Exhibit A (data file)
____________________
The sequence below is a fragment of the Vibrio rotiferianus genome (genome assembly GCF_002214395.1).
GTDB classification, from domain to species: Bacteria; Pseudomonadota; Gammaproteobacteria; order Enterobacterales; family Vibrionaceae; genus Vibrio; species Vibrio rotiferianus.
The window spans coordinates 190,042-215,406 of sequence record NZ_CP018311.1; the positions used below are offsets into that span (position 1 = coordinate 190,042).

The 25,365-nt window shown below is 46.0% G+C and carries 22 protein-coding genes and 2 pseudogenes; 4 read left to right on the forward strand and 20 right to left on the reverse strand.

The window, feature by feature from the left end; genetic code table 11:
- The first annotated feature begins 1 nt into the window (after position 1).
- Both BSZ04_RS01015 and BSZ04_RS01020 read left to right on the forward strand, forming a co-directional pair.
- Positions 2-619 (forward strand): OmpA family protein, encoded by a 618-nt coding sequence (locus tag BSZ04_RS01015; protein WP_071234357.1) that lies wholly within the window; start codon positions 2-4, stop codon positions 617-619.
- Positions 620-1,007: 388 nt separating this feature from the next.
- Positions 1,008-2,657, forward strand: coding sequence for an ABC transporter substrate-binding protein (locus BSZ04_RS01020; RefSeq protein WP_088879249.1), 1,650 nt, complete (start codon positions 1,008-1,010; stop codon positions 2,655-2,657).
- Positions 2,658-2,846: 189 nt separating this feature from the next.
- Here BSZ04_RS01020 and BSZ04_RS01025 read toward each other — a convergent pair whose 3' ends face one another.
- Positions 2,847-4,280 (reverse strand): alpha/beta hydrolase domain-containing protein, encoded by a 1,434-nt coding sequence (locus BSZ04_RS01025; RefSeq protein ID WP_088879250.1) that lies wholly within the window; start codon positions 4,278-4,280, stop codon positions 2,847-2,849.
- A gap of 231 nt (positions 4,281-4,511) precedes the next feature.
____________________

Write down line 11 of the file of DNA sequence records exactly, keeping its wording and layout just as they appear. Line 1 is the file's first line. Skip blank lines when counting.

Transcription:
- Positions 2,658-2,846: 189 nt separating this feature from the next.